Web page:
Azure Bot Service
Microsoft's Azure Bot Service, which helps developers build, connect, deploy and manage intelligent agents to interact naturally with users from within apps or Web sites, also received some attention at Ignite.
Developing enterprise projects that leverage functionality provided by Microsoft's personal intelligent assistant, Cortana, will be getting better thanks to a new Cortana Skills Kit for Enterprise.
That new development platform, currently available only by invitation, will help developers create company-specific skills for Cortana, using known and trusted tools.
“At heart, we are about providing valuable assistance to users throughout their day," said Javier Soltero, the Microsoft corporate vice president in charge of Cortana, in a blog post authored by Microsoft's John Roach. "That assistance takes different forms depending on where the users are in their day and what they are trying to do. It’s important for enterprises to be able to enable their workforces to use Cortana to perform company-specific tasks.”
The Cortana Skills Kit for Enterprise ties in to multiple AI services mentioned above, as it's powered by the Azure Bot Service and also leverages the Language Understanding capabilities of Azure Cognitive Services.
Microsoft didn't reveal specific skills to be targeted with the kit.
The bleeding-edge quantum computing space, though difficult to explain and reportedly years away from practical applications, was identified by Microsoft CEO Satya Nadella as one three primary areas of focus for the company, along with AI and mixed reality. Microsoft late last year unveiled a Quantum Development Kit to help developers get started with the mysterious technology, and Jerry Nixon, a developer evangelist, provided more details on quantum computing in July.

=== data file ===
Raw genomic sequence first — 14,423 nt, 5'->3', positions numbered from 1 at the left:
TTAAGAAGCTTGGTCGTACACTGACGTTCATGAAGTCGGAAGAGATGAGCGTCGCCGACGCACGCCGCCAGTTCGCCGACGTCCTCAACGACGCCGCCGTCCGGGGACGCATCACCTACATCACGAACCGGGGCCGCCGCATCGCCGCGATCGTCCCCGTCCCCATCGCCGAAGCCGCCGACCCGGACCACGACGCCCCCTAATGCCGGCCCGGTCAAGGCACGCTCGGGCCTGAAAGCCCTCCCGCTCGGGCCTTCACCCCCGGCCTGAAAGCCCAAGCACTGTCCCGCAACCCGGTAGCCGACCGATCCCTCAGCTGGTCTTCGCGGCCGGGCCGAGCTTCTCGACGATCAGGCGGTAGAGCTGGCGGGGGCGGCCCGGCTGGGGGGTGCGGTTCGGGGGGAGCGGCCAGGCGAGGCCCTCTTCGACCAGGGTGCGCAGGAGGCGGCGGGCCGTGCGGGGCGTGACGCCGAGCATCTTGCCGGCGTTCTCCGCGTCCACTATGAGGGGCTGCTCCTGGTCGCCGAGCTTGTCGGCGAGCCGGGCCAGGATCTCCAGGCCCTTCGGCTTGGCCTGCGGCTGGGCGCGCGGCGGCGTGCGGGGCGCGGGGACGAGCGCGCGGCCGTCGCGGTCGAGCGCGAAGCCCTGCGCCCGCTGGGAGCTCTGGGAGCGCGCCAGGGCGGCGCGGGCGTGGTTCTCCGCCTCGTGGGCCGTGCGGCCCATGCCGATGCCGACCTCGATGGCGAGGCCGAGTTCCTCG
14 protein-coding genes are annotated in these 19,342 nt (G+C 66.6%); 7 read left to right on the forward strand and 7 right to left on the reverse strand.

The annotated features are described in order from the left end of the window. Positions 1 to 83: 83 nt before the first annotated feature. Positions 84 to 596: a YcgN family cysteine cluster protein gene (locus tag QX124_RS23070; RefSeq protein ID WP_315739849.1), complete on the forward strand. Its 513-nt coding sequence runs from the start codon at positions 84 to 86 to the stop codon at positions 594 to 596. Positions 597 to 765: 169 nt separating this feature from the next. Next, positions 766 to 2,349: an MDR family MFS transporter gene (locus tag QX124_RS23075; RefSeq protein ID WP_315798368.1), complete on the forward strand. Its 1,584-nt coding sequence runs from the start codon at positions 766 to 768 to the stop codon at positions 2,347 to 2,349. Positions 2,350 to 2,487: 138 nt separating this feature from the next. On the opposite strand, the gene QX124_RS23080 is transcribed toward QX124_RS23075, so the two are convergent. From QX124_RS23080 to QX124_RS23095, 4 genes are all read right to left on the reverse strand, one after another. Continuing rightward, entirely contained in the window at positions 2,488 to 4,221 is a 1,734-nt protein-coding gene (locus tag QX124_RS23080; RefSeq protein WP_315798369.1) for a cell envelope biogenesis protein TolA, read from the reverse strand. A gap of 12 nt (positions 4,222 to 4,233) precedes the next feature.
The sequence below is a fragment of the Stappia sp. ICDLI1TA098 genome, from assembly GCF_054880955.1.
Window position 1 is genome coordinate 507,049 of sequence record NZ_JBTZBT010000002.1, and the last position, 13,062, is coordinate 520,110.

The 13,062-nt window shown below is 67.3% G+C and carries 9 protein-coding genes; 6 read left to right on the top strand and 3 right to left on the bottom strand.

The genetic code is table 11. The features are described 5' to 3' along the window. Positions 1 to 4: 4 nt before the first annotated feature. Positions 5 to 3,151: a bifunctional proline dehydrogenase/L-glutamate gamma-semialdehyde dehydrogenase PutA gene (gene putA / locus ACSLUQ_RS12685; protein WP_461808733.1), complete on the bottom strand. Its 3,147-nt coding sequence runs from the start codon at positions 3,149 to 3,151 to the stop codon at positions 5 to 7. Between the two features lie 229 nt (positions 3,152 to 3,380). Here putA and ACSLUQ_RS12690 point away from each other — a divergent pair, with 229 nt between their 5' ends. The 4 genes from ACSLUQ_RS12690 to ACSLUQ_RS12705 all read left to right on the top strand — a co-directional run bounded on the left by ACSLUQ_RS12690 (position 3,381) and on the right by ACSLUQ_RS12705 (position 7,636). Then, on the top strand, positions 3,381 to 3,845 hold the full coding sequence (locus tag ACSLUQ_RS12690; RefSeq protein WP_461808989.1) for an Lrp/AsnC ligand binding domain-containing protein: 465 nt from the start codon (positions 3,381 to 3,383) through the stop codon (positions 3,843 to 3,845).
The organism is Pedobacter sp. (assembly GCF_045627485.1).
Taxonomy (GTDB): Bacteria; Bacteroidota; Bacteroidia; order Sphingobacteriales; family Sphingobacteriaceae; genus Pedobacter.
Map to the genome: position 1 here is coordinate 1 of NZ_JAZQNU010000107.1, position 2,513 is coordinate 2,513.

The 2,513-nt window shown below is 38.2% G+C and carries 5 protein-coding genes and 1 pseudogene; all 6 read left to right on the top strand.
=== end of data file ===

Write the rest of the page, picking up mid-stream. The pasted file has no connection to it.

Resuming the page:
And today, at Ignite, Microsoft announced an upcoming update to that Quantum Development Kit.
The Microsoft Quantum Team said the update "will include a new chemical simulation library developed in collaboration with Pacific Northwest National Laboratory (PNNL), a leader in both chemistry and data analytics. The library can be used in conjunction with NWChem, an open source, high-performance computational chemistry tool funded by the U.S. Department of Energy’s Office of Science. Together, the chemistry library and NWChem will help enable quantum solutions and allow researchers and developers a higher-level of study and discovery as they tackle today’s computationally complex chemistry problems."
Microsoft said the kit update will also provide modern capabilities of language design to programming with its Q# programming language. These reportedly include support for IntelliSense in the Visual Studio IDE as well as new language capabilities specifically valuable for quantum computing. The company promised more information later this year.
Stay tuned for more developer news coming from Ignite 2018. Our sister publication, RedmondMag.com, provided a wrap-up of yesterday's general availability announcements here, along with other news about SQL Server 2019, Windows Server 2019 and more.
David Ramel is the editor of Visual Studio Magazine.